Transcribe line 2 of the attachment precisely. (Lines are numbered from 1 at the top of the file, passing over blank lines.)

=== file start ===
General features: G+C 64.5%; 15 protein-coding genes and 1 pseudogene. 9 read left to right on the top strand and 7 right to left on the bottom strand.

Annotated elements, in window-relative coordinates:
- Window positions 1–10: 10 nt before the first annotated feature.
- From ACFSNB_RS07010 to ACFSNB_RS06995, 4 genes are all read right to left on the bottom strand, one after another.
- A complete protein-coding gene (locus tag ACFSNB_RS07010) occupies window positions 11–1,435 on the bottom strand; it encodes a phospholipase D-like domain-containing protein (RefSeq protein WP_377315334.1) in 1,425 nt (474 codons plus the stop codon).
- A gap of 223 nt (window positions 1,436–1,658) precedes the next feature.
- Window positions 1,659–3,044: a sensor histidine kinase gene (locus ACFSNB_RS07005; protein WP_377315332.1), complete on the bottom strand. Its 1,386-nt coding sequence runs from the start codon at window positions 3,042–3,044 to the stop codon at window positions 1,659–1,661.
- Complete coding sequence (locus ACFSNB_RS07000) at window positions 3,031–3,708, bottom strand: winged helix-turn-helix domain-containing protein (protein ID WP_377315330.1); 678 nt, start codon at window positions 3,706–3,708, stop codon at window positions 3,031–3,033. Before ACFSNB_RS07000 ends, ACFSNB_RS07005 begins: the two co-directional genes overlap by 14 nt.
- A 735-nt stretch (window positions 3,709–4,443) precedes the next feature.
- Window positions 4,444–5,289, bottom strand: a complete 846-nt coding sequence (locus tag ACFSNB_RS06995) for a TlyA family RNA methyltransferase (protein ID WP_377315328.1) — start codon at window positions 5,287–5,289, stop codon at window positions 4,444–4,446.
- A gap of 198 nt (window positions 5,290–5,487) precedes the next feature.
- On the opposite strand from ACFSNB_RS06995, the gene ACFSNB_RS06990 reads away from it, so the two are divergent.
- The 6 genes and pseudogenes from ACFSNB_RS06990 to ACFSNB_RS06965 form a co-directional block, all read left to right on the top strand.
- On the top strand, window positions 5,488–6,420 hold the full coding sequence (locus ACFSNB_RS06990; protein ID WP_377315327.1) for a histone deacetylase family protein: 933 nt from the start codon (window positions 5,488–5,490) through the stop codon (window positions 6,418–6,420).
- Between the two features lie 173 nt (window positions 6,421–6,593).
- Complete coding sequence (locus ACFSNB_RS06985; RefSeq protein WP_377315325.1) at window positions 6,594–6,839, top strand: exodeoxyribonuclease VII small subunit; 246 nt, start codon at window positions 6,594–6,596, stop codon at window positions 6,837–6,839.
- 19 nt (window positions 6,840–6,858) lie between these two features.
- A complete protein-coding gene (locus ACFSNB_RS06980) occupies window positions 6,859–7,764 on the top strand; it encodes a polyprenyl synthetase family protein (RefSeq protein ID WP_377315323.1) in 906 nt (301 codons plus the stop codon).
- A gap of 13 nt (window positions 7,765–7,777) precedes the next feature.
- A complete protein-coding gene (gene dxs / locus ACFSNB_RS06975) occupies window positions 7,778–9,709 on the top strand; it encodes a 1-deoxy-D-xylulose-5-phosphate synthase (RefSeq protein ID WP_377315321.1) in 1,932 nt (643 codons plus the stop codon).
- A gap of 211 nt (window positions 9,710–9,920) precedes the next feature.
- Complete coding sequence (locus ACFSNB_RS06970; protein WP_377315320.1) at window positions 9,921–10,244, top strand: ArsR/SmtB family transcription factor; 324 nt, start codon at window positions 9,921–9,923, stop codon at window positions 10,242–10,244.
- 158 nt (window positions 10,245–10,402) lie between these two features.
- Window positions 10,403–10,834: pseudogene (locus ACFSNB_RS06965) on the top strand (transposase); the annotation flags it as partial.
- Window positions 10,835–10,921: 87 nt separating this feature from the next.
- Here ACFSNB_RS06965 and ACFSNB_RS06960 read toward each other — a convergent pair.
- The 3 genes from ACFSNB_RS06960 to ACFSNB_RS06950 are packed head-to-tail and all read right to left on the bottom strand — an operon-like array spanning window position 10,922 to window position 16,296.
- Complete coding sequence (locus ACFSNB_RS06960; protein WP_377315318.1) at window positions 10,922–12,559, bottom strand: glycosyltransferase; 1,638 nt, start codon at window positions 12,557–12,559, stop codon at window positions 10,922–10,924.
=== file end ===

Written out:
Annotated elements, in window-relative coordinates: